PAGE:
Monday, 30 October 2017, 5.00 pm - 6.30 pm |
Forum Transregionale Studien, Wallotstr. 14, 14193 Berlin
Legalizing Authoritarianism in Egypt
Chair: Alia Mossallam
(AUC / EUME Fellow of the Alexander von Humboldt Stiftung 2017-18)
Egypt's new authoritarianism is closing the public space, cracking down on autonomous civil society and independent political parties, asphyxiating the practice of politics, and pushing citizens away from peaceful and active engagement in public affairs. Fundamental to these policies has been lawmaking. Passing new undemocratically spirited laws such as the protest and terrorism laws, introducing legal amendments targeting civil society and opposition parties, and extending the jurisdiction of the military court system to refer more civilians to military trials have been at the center of the new authoritarian adaptation of lawmaking for its own purposes.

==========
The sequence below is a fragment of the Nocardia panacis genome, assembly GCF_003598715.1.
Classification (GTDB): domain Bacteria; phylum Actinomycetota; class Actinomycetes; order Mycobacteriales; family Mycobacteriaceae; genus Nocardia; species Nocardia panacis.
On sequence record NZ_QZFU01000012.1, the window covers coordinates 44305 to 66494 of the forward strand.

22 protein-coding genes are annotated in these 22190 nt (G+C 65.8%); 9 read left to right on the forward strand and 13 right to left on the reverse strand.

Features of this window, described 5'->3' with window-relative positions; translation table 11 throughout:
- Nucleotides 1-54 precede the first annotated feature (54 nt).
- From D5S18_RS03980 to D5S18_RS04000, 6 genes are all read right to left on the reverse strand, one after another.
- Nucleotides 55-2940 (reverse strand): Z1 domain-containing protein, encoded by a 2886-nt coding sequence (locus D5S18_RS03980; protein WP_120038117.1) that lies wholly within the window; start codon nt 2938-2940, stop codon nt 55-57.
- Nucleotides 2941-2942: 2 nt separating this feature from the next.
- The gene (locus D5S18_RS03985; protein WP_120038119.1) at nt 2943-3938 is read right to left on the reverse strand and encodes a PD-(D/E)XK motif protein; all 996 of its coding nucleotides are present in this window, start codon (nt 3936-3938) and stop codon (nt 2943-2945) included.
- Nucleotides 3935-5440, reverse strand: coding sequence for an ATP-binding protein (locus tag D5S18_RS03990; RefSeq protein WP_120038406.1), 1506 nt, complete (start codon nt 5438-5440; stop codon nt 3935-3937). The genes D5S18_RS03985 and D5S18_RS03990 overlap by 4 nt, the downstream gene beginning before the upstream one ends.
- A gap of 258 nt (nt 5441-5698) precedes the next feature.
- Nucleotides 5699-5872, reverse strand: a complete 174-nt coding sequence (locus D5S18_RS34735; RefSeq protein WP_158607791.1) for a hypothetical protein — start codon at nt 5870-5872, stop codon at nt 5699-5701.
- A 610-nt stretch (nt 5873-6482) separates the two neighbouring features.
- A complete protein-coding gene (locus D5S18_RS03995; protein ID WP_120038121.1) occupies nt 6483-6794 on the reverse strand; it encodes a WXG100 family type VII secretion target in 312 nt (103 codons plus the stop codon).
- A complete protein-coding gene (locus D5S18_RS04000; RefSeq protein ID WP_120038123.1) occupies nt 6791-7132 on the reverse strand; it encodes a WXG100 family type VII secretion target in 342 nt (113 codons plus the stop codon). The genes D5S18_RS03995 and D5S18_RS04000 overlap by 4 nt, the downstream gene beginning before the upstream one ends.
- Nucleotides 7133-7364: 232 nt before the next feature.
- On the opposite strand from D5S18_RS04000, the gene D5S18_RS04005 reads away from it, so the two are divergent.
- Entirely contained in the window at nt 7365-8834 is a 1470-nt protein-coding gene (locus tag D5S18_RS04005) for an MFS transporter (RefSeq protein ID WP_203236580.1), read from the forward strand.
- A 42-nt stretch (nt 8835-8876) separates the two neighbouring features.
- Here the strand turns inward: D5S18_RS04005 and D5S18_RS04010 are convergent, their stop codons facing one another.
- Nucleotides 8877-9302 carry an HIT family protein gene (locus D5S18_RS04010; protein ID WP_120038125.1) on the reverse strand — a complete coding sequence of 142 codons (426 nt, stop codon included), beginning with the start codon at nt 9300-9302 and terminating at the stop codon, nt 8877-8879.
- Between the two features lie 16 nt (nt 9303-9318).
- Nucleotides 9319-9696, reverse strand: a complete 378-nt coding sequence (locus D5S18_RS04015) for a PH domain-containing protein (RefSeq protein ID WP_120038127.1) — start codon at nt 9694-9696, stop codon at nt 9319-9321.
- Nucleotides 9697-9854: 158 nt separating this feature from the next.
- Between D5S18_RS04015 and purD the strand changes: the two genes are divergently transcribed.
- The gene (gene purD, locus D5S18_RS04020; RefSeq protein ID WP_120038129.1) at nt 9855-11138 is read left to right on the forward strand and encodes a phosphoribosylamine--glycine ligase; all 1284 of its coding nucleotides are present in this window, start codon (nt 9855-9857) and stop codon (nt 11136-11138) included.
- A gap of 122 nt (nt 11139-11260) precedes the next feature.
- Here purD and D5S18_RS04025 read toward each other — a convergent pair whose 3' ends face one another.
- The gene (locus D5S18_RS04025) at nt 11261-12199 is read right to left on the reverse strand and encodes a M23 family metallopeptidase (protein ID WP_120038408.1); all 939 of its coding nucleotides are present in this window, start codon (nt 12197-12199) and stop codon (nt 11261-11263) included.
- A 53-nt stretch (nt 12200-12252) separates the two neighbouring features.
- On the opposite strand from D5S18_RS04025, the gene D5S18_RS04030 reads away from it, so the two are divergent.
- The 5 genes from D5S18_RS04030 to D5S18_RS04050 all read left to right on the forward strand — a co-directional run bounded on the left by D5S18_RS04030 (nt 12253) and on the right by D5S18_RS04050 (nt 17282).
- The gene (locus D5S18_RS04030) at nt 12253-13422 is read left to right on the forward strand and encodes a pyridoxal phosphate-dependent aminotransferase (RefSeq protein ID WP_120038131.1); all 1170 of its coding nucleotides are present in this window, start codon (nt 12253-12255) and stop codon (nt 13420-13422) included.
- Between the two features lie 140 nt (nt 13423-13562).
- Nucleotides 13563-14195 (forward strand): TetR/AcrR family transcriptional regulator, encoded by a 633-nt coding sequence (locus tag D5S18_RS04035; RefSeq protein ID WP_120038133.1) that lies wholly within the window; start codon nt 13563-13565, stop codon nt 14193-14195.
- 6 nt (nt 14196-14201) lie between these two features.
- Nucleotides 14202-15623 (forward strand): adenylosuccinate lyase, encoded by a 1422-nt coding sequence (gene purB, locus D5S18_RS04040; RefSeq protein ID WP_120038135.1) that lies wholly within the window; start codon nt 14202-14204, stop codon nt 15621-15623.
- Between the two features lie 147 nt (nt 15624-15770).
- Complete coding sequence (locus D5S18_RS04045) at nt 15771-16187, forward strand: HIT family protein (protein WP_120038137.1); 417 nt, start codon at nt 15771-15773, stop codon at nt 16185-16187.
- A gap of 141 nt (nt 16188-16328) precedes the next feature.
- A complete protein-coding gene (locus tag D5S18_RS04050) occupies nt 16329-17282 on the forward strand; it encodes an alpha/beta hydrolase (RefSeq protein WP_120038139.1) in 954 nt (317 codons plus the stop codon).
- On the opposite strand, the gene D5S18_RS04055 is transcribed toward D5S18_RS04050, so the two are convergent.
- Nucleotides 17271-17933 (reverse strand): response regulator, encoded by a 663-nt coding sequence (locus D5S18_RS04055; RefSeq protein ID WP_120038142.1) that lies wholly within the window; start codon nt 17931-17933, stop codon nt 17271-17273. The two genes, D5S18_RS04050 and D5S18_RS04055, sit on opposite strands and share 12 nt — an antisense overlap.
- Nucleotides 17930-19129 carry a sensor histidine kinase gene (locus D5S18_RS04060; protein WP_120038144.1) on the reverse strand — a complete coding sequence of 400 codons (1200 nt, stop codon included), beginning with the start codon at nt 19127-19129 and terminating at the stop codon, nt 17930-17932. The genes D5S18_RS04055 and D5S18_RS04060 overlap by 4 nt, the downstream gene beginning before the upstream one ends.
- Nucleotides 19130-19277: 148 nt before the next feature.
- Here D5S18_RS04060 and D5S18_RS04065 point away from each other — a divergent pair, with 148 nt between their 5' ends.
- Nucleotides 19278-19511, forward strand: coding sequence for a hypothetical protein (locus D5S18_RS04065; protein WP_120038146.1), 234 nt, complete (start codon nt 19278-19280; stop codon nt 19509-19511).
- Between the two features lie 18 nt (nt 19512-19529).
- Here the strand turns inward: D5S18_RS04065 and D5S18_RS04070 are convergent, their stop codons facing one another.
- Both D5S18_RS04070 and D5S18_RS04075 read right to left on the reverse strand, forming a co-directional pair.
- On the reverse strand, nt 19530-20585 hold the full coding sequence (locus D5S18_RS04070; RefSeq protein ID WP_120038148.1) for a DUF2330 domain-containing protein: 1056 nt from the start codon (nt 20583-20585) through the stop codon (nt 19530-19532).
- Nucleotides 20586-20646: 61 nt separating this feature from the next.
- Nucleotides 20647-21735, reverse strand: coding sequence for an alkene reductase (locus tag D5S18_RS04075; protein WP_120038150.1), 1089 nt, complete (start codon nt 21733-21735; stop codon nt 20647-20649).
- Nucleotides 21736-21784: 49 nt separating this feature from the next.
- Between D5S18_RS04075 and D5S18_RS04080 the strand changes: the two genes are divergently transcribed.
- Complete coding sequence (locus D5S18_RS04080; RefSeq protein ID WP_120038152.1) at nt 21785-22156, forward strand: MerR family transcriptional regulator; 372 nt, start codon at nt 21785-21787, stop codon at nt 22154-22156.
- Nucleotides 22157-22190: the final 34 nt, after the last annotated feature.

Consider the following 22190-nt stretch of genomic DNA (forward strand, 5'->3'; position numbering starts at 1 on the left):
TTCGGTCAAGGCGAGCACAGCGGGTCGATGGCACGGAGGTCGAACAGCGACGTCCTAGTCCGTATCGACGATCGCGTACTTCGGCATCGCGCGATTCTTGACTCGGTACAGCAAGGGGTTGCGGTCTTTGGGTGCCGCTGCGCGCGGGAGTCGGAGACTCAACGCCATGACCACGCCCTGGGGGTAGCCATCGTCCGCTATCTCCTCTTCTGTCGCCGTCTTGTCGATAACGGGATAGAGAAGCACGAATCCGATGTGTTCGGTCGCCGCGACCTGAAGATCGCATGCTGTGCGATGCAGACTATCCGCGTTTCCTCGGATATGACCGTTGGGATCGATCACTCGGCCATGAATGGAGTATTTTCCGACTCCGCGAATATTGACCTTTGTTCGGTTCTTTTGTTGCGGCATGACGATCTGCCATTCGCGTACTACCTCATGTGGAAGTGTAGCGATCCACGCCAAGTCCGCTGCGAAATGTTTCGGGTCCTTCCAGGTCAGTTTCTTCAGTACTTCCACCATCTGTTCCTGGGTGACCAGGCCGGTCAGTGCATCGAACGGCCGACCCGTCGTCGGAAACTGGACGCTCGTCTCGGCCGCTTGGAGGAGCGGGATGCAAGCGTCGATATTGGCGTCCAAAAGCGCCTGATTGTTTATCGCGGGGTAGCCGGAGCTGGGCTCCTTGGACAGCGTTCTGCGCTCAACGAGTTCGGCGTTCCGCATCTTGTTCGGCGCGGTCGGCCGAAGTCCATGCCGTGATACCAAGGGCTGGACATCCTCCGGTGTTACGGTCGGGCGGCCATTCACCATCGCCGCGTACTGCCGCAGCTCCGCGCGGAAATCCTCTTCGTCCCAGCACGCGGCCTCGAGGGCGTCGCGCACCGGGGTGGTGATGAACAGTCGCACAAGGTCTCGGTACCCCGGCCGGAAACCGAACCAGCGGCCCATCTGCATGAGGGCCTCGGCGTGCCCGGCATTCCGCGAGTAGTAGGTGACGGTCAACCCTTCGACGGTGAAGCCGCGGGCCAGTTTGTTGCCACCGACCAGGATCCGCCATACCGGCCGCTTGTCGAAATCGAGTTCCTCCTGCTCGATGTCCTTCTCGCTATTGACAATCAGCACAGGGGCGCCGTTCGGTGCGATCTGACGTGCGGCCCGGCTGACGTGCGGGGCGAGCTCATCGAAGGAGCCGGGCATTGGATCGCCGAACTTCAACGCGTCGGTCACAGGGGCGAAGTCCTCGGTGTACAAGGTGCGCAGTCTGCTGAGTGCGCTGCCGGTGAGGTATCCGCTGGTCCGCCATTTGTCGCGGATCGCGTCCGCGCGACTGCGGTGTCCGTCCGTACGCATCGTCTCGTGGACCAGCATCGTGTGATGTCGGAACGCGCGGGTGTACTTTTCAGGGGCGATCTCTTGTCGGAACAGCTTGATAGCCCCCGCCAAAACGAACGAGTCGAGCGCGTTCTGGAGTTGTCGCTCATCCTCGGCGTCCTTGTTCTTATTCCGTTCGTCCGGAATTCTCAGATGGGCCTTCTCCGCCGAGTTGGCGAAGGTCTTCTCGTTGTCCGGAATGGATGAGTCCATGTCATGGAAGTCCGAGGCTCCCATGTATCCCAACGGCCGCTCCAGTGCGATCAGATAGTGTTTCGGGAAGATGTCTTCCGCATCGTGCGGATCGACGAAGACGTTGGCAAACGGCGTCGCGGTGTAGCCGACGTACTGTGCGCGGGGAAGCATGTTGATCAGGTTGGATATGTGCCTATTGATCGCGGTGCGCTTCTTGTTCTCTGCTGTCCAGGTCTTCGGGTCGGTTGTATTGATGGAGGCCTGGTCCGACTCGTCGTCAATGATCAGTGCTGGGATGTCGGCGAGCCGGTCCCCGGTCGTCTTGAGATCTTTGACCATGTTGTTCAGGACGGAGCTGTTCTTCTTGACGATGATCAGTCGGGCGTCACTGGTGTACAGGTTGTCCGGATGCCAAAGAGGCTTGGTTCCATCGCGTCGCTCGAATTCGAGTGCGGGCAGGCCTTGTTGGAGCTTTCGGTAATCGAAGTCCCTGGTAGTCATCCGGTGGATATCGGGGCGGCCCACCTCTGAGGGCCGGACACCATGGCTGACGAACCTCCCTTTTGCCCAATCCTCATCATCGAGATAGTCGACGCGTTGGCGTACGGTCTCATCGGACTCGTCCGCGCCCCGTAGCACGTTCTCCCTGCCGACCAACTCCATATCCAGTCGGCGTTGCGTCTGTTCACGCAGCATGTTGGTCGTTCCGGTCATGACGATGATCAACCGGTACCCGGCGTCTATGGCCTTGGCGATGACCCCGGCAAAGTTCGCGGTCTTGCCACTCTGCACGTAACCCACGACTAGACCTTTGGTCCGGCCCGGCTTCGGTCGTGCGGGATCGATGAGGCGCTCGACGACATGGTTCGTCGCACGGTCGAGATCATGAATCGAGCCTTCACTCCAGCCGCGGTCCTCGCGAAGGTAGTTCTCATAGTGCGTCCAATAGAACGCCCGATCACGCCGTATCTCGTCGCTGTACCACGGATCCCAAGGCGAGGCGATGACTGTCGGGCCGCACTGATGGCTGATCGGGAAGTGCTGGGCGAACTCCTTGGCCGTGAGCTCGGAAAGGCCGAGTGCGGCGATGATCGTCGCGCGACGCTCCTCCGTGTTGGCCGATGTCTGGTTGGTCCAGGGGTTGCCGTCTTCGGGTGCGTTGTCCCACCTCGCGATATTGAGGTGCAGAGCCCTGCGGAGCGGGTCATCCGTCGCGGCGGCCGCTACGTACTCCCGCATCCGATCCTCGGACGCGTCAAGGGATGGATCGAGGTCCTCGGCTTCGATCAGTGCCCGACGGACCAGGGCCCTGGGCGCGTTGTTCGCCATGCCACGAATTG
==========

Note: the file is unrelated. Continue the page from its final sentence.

Amr Hamzawy studied political science and developmental studies in Cairo, The Hague, and Berlin. He was previously an associate professor of political science at Cairo University and a professor of public policy at the American University in Cairo. Between 2016 and 2017, he served as a senior fellow in the Middle East program and the Democracy and Rule of Law program at the Carnegie Endowment for International Peace, Washington, DC.
His research and teaching interests as well as his academic publications focus on democratization processes in Egypt, tensions between freedom and repression in the Egyptian public space, political movements and civil society in Egypt, contemporary debates in Arab political thought, and human rights and governance in the Arab world. He is currently writing a new book on contemporary Egyptian politics, titled "Egypt’s New Authoritarianism".
Hamzawy is a former member of the People's Assembly after being elected in the first Parliamentary elections in Egypt after the January 25, 2011 revolution. He is also a former member of the Egyptian National Council for Human Rights. Hamzawy contributes a weekly op-ed to the Egyptian independent newspaper Shorouk and a weekly op-ed to the London based newspaper al-Quds al-Arabi.